To understand the discussion, one must needs be versed in scholastic Philosophy. Be the case as it may in the matter of human nature that is not united with the Divine, the human nature that is hypostatically united with the Divine, that is, the human nature that the Divine Hypostasis or Person assumes to Itself, has certainly more of reality united to it than the human nature of Christ would have were it not hypostatically united in the Word. The Divine Logos identified with Divine nature (Hypostatic Union) means then that the Divine Hypostasis (or Person, or Word, or Logos) appropriates to Itself human nature, and takes in every respect the place of the human person. In this way, the human nature of Christ, though not a human person, loses nothing of the perfection of the perfect man; for the Divine Person supplies the place of the human.
If your eyes are glazing over reading that, here’s a non-technical shorthand version: However we understand or explain what is one in the God-Man Jesus, it must be understood as being divine — not human. And, historically, the Church has used the word “person” for precisely what is one in Jesus — as well as what is three in the one God.
Therefore, the “person” in Jesus is divine, not human. And, being divine, it does not change; the Person of the Word is not changed by the Incarnation. This is an important point, and a crucial rejoinder to objections to the Incarnation based on divine immutability. As Ott writes (p. 153):
In regard to the unique quality of the assuming Divine Person (ex parte assumentis), it is objected that the Hypostatic Union contradicts the immutability of God. The rejoinder to this is that the act of becoming man, as an operation of God ad extra, has no more induced a change in the Divine Essence than did the creation of the world, as it is only the execution in time of an eternal unchangeable resolve of will. Neither did the event of the Incarnation result in a change of the Divine Essence; for, after the assumption of a body the Logos was no more perfect and no less perfect than before. No change for the worse took place, because the Logos remains what It was; and no change for the better, because It already possessed in sublime manner all perfections of the human nature from all eternity. The Word becoming man means no more an intensification of the Divine perfection than does God’s Creation of the world. The change lay on the side of the human nature only, which was elevated to participation in the Personal Subsistence of the Logos.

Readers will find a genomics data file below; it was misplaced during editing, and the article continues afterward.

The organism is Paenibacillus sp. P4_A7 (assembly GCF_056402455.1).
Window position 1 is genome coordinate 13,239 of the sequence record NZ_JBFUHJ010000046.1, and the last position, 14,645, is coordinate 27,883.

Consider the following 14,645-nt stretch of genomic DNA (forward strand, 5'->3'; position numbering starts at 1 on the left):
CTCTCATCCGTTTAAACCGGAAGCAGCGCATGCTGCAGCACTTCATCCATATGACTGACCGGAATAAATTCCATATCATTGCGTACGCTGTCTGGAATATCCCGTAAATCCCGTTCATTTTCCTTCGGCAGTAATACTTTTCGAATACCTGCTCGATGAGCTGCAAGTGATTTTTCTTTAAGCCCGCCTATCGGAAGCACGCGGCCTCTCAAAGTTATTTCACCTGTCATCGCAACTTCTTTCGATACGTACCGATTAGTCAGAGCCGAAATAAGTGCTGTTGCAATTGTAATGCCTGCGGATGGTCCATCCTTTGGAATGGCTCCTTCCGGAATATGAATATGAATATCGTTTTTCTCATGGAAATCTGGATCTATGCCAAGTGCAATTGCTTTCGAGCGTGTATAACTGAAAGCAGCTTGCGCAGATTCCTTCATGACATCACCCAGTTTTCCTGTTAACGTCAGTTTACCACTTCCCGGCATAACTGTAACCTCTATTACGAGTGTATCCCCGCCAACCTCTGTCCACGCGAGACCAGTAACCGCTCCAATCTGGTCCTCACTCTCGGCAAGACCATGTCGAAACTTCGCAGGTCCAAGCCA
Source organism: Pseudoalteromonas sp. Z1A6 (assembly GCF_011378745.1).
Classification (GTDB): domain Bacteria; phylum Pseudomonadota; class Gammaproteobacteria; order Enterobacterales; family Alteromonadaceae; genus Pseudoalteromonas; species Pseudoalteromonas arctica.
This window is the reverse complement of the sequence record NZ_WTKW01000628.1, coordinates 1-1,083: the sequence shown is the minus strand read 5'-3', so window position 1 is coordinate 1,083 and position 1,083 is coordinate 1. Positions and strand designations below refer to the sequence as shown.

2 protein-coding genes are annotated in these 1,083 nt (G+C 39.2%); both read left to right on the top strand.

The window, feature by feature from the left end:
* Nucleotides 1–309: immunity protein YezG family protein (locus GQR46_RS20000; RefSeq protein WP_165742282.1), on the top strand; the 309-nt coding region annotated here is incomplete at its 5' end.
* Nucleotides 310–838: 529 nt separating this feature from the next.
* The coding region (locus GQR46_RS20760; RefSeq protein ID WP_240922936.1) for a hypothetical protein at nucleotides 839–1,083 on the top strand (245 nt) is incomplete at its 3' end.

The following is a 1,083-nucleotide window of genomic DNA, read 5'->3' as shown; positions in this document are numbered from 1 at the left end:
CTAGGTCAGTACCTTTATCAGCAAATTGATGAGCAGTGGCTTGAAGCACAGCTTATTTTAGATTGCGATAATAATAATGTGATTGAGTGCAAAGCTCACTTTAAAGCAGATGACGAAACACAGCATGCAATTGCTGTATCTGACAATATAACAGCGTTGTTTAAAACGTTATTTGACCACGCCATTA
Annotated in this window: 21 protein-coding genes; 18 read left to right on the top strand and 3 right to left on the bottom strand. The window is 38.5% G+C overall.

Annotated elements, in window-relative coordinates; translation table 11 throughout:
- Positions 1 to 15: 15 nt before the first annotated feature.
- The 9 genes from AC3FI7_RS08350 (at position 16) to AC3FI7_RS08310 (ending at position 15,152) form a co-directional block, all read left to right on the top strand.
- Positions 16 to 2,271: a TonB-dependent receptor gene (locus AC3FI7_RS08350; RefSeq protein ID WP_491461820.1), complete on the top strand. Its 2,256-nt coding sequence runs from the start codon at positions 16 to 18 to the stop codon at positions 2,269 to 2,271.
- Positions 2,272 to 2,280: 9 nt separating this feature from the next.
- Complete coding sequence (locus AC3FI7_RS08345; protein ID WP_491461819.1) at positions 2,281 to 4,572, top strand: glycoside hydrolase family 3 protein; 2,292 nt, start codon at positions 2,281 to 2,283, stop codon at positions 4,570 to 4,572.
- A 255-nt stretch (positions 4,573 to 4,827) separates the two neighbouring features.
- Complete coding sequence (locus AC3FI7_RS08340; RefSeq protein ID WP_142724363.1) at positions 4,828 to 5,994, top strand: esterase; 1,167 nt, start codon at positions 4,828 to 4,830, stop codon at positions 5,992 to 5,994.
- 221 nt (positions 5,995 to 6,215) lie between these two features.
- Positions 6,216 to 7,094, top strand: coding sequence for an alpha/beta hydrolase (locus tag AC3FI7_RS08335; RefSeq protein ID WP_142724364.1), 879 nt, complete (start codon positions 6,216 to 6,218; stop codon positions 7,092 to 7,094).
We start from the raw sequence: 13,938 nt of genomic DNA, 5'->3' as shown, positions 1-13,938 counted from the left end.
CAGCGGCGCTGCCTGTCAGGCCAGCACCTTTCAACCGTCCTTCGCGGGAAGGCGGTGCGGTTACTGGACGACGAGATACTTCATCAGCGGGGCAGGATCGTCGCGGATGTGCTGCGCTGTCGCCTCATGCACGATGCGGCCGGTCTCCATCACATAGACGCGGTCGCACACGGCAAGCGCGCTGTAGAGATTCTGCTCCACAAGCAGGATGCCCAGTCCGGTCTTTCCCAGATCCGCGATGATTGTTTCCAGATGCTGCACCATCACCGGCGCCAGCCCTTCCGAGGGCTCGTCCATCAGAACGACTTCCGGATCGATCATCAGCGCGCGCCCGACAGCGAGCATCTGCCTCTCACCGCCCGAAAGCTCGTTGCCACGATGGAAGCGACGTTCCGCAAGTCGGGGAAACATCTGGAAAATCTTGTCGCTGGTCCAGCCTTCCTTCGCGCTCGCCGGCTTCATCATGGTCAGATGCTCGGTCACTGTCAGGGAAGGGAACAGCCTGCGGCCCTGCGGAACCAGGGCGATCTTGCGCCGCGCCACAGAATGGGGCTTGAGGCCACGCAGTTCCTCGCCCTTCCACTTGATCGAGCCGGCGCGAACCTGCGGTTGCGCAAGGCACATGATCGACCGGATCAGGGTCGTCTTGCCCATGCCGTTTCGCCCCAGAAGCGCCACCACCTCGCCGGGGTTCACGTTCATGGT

In other words, the objection to the Incarnation is that God’s perfection excludes the possibility of change, and if he can’t change, he can’t “become” a man. The answer to the objection is that God assumes human nature to the divine Person of the Word without any change taking place in the Word. He took to himself a human nature, but the change was entirely on the human side, not the divine side.
In the Nicene Creed we confess that the Son of God, “for us men, and for our salvation, came down from heaven, and was incarnate by the Holy Spirit of the Virgin Mary, and was made man.” But of course there was no actual “coming down” from heaven — and, in an important sense, the Divine Person of the Word wasn’t “made” anything, if by that we understand being converted or changed, for God cannot change. Rather, as the Athanasian Creed puts it, the Incarnation took place, “not by conversion of the Godhead into Flesh, but by taking of the Manhood into God.”
I can understand people’s eyes glazing over all this as theological hair-splitting — not that anyone ever accused patristic or scholastic theologians of being averse to hair-splitting. I can understand my combox interlocutor feeling that if a Person with a divine nature is a “divine Person,” then a Person with a human nature (even if he also has a divine nature) is a “human person” (or “human Person”).
This, though, is not the way Catholic thought has historically expressed itself, and with good reason.